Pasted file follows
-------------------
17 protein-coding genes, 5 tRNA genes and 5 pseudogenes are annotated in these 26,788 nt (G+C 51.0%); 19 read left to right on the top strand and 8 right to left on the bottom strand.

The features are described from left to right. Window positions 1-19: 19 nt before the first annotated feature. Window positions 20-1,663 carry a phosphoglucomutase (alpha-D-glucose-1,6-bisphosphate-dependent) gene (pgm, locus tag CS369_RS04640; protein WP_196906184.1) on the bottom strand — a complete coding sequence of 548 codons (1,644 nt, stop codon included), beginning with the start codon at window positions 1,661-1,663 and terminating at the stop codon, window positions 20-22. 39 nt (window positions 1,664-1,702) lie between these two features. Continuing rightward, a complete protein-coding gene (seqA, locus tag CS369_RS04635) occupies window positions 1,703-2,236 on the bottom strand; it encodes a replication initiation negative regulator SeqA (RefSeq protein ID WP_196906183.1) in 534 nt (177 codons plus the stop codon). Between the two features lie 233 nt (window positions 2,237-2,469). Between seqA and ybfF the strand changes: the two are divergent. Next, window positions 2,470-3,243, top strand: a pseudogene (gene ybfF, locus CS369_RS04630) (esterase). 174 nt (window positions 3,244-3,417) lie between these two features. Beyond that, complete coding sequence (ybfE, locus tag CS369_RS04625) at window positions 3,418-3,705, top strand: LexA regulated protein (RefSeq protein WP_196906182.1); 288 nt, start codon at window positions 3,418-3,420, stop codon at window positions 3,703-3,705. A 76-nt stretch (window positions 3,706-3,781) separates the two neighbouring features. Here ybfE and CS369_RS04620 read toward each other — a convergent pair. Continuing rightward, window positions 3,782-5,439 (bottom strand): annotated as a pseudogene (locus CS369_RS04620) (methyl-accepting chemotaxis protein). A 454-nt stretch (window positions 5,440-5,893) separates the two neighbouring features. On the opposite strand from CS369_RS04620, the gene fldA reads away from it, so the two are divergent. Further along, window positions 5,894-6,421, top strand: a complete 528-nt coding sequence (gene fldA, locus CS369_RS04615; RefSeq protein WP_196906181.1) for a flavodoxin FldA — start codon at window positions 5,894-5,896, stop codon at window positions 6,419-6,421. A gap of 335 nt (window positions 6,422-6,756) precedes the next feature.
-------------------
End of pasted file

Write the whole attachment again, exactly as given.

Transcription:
17 protein-coding genes, 5 tRNA genes and 5 pseudogenes are annotated in these 26,788 nt (G+C 51.0%); 19 read left to right on the top strand and 8 right to left on the bottom strand.

The features are described from left to right. Window positions 1-19: 19 nt before the first annotated feature. Window positions 20-1,663 carry a phosphoglucomutase (alpha-D-glucose-1,6-bisphosphate-dependent) gene (pgm, locus tag CS369_RS04640; protein WP_196906184.1) on the bottom strand — a complete coding sequence of 548 codons (1,644 nt, stop codon included), beginning with the start codon at window positions 1,661-1,663 and terminating at the stop codon, window positions 20-22. 39 nt (window positions 1,664-1,702) lie between these two features. Continuing rightward, a complete protein-coding gene (seqA, locus tag CS369_RS04635) occupies window positions 1,703-2,236 on the bottom strand; it encodes a replication initiation negative regulator SeqA (RefSeq protein ID WP_196906183.1) in 534 nt (177 codons plus the stop codon). Between the two features lie 233 nt (window positions 2,237-2,469). Between seqA and ybfF the strand changes: the two are divergent. Next, window positions 2,470-3,243, top strand: a pseudogene (gene ybfF, locus CS369_RS04630) (esterase). 174 nt (window positions 3,244-3,417) lie between these two features. Beyond that, complete coding sequence (ybfE, locus tag CS369_RS04625) at window positions 3,418-3,705, top strand: LexA regulated protein (RefSeq protein WP_196906182.1); 288 nt, start codon at window positions 3,418-3,420, stop codon at window positions 3,703-3,705. A 76-nt stretch (window positions 3,706-3,781) separates the two neighbouring features. Here ybfE and CS369_RS04620 read toward each other — a convergent pair. Continuing rightward, window positions 3,782-5,439 (bottom strand): annotated as a pseudogene (locus CS369_RS04620) (methyl-accepting chemotaxis protein). A 454-nt stretch (window positions 5,440-5,893) separates the two neighbouring features. On the opposite strand from CS369_RS04620, the gene fldA reads away from it, so the two are divergent. Further along, window positions 5,894-6,421, top strand: a complete 528-nt coding sequence (gene fldA, locus CS369_RS04615; RefSeq protein WP_196906181.1) for a flavodoxin FldA — start codon at window positions 5,894-5,896, stop codon at window positions 6,419-6,421. A gap of 335 nt (window positions 6,422-6,756) precedes the next feature.